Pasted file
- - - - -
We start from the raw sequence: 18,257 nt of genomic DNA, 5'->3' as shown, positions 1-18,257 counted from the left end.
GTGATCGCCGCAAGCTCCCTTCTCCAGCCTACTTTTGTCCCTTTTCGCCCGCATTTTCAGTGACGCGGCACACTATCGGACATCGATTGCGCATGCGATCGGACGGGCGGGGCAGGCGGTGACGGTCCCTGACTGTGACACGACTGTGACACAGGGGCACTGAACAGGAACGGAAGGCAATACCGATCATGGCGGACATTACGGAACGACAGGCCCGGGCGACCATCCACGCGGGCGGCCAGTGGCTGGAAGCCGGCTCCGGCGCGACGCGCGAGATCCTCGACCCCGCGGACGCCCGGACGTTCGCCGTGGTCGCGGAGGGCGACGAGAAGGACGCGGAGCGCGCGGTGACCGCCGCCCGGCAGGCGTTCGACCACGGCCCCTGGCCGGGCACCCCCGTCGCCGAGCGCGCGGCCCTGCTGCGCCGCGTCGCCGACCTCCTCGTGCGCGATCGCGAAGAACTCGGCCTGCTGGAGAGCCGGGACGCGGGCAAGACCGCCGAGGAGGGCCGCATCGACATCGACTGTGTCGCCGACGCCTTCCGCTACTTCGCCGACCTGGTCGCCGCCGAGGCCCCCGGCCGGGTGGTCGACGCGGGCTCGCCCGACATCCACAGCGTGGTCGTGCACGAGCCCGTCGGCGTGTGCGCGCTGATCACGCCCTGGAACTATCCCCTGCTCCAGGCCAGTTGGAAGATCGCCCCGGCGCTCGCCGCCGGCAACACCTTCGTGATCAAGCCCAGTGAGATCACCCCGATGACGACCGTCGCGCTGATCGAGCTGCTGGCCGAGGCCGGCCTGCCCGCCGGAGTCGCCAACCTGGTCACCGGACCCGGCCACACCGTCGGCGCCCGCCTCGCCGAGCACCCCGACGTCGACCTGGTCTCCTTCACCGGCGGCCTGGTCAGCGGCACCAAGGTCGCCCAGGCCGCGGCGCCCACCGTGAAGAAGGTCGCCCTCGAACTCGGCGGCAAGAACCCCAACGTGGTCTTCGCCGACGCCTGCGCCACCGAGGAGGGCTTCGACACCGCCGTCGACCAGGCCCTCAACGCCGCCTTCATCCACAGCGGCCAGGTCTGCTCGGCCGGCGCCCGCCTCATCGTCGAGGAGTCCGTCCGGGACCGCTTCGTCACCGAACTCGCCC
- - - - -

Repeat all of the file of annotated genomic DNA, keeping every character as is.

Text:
We start from the raw sequence: 18,257 nt of genomic DNA, 5'->3' as shown, positions 1-18,257 counted from the left end.
GTGATCGCCGCAAGCTCCCTTCTCCAGCCTACTTTTGTCCCTTTTCGCCCGCATTTTCAGTGACGCGGCACACTATCGGACATCGATTGCGCATGCGATCGGACGGGCGGGGCAGGCGGTGACGGTCCCTGACTGTGACACGACTGTGACACAGGGGCACTGAACAGGAACGGAAGGCAATACCGATCATGGCGGACATTACGGAACGACAGGCCCGGGCGACCATCCACGCGGGCGGCCAGTGGCTGGAAGCCGGCTCCGGCGCGACGCGCGAGATCCTCGACCCCGCGGACGCCCGGACGTTCGCCGTGGTCGCGGAGGGCGACGAGAAGGACGCGGAGCGCGCGGTGACCGCCGCCCGGCAGGCGTTCGACCACGGCCCCTGGCCGGGCACCCCCGTCGCCGAGCGCGCGGCCCTGCTGCGCCGCGTCGCCGACCTCCTCGTGCGCGATCGCGAAGAACTCGGCCTGCTGGAGAGCCGGGACGCGGGCAAGACCGCCGAGGAGGGCCGCATCGACATCGACTGTGTCGCCGACGCCTTCCGCTACTTCGCCGACCTGGTCGCCGCCGAGGCCCCCGGCCGGGTGGTCGACGCGGGCTCGCCCGACATCCACAGCGTGGTCGTGCACGAGCCCGTCGGCGTGTGCGCGCTGATCACGCCCTGGAACTATCCCCTGCTCCAGGCCAGTTGGAAGATCGCCCCGGCGCTCGCCGCCGGCAACACCTTCGTGATCAAGCCCAGTGAGATCACCCCGATGACGACCGTCGCGCTGATCGAGCTGCTGGCCGAGGCCGGCCTGCCCGCCGGAGTCGCCAACCTGGTCACCGGACCCGGCCACACCGTCGGCGCCCGCCTCGCCGAGCACCCCGACGTCGACCTGGTCTCCTTCACCGGCGGCCTGGTCAGCGGCACCAAGGTCGCCCAGGCCGCGGCGCCCACCGTGAAGAAGGTCGCCCTCGAACTCGGCGGCAAGAACCCCAACGTGGTCTTCGCCGACGCCTGCGCCACCGAGGAGGGCTTCGACACCGCCGTCGACCAGGCCCTCAACGCCGCCTTCATCCACAGCGGCCAGGTCTGCTCGGCCGGCGCCCGCCTCATCGTCGAGGAGTCCGTCCGGGACCGCTTCGTCACCGAACTCGCCC